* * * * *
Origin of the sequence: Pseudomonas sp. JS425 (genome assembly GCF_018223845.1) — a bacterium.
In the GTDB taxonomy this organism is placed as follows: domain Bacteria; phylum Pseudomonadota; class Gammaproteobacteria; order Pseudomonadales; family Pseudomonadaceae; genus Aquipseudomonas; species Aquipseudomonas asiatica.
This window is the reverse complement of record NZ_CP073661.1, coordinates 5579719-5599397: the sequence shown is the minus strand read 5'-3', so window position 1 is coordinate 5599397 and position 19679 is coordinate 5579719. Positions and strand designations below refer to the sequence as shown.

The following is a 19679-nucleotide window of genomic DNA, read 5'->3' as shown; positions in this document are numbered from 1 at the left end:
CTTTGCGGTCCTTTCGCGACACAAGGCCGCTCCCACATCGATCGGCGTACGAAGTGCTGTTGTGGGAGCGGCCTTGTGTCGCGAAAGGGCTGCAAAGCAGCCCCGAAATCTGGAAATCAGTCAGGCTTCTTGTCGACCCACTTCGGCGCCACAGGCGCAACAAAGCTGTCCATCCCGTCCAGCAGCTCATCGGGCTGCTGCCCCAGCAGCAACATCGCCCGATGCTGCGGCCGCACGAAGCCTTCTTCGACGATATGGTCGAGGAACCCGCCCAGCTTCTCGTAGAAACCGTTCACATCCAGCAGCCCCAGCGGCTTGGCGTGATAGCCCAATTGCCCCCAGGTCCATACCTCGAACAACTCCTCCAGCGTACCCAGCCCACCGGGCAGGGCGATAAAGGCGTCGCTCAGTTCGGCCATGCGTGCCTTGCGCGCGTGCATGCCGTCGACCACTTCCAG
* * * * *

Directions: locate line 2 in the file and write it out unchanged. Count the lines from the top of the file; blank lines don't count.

In the GTDB taxonomy this organism is placed as follows: domain Bacteria; phylum Pseudomonadota; class Gammaproteobacteria; order Pseudomonadales; family Pseudomonadaceae; genus Aquipseudomonas; species Aquipseudomonas asiatica.